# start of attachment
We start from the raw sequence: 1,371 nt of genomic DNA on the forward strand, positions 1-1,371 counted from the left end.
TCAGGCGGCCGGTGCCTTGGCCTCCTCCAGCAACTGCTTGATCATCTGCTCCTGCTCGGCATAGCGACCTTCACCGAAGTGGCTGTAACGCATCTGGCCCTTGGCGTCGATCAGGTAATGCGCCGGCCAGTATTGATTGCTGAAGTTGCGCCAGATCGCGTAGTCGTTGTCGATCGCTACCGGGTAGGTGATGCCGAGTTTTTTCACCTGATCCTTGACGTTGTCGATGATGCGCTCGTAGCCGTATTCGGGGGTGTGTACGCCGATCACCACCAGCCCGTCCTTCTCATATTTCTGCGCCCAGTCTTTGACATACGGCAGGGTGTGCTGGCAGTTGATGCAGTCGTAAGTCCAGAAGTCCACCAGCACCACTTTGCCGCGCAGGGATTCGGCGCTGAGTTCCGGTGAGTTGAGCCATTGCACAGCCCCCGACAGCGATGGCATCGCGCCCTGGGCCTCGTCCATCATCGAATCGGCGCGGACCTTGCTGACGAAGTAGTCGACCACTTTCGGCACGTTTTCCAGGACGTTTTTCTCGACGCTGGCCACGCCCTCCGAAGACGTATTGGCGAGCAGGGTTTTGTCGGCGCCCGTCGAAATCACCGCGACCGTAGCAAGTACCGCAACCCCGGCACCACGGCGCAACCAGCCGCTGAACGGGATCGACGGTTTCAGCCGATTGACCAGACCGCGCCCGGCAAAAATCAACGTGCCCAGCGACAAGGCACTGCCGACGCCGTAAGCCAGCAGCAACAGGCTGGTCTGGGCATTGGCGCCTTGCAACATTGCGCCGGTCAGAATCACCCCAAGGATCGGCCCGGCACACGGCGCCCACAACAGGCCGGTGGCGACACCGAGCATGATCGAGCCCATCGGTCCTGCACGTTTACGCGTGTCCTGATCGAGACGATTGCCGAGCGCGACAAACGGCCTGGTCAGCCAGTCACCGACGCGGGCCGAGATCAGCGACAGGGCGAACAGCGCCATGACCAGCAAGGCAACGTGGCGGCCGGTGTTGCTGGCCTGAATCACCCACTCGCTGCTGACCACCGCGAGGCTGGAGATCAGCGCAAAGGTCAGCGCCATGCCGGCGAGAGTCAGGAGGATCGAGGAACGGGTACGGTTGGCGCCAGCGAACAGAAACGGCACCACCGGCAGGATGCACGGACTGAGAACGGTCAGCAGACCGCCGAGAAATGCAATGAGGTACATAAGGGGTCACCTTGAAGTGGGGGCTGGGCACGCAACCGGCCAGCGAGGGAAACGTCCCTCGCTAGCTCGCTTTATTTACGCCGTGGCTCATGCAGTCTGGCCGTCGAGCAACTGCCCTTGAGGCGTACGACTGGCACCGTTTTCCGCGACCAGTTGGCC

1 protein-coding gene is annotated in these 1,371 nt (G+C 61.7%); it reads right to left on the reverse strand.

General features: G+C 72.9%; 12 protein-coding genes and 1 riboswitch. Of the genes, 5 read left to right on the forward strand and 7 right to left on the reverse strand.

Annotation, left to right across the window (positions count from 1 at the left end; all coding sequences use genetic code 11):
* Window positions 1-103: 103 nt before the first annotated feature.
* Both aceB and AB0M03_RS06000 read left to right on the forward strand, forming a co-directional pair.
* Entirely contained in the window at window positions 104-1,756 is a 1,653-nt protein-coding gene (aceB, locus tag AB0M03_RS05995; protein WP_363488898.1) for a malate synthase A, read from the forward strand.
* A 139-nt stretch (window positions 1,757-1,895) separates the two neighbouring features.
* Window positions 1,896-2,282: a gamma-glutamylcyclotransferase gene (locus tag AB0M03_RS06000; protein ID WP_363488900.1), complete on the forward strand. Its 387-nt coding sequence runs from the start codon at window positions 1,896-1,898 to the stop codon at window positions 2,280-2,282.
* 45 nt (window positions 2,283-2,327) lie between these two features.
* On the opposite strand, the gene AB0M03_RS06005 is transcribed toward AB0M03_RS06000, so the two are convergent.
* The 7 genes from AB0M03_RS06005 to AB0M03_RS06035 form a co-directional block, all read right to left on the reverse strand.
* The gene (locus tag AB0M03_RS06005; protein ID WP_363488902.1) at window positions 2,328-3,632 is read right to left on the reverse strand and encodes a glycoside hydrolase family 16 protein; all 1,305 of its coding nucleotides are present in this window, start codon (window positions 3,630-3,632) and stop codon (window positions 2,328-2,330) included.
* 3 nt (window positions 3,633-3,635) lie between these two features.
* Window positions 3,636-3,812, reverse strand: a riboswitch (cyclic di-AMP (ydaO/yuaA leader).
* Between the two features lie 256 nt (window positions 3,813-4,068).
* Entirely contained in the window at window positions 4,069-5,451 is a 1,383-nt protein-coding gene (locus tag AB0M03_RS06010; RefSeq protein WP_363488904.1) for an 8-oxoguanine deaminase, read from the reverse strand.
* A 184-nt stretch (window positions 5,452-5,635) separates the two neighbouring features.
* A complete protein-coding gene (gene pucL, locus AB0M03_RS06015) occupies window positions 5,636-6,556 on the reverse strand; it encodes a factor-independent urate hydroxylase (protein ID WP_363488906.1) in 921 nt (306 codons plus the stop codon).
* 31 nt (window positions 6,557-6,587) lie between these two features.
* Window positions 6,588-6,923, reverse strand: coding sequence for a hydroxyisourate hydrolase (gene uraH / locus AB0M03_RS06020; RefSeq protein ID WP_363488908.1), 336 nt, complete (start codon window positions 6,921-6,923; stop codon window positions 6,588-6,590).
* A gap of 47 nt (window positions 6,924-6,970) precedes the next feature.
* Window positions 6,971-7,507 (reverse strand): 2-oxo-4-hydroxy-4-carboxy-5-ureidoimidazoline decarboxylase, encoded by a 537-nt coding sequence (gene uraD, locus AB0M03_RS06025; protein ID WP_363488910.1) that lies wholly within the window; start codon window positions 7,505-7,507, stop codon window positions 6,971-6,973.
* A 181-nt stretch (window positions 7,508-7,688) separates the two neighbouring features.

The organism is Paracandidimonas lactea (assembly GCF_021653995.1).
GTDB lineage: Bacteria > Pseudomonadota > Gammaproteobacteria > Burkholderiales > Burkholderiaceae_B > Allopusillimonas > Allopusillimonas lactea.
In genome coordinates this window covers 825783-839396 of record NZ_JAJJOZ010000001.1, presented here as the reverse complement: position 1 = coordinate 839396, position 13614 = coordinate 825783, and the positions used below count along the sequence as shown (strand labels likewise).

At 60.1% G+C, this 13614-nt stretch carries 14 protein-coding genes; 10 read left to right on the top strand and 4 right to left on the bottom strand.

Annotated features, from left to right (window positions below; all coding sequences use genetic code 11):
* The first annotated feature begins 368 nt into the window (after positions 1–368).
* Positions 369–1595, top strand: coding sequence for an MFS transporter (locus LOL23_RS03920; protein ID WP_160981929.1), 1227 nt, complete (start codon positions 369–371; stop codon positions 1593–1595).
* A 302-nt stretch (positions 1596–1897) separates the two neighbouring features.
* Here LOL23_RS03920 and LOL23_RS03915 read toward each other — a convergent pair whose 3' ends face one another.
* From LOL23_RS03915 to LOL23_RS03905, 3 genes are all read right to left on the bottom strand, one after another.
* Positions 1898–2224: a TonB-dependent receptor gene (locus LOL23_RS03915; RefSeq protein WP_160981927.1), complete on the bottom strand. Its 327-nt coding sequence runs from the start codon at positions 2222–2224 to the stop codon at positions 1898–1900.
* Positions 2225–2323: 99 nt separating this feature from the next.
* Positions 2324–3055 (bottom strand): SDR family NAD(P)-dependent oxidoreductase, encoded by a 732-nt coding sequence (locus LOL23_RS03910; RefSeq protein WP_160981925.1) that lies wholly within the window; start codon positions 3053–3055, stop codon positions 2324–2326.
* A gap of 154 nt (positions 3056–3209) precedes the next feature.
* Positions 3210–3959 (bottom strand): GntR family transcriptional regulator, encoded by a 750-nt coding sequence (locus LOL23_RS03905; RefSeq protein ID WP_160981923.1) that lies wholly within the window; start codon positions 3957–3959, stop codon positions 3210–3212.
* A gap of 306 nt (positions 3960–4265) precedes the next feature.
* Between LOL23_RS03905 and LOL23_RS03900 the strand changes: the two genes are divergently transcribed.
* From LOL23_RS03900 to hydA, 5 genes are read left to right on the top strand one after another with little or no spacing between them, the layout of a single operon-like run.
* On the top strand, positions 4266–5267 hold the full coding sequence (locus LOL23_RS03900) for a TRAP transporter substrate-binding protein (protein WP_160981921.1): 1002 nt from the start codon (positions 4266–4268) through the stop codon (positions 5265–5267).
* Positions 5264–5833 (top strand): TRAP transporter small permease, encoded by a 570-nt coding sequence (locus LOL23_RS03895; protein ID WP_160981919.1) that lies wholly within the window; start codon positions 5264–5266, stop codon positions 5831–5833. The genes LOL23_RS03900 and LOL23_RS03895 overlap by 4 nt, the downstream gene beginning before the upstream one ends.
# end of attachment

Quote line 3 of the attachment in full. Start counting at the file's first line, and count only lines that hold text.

1 protein-coding gene is annotated in these 1,371 nt (G+C 61.7%); it reads right to left on the reverse strand.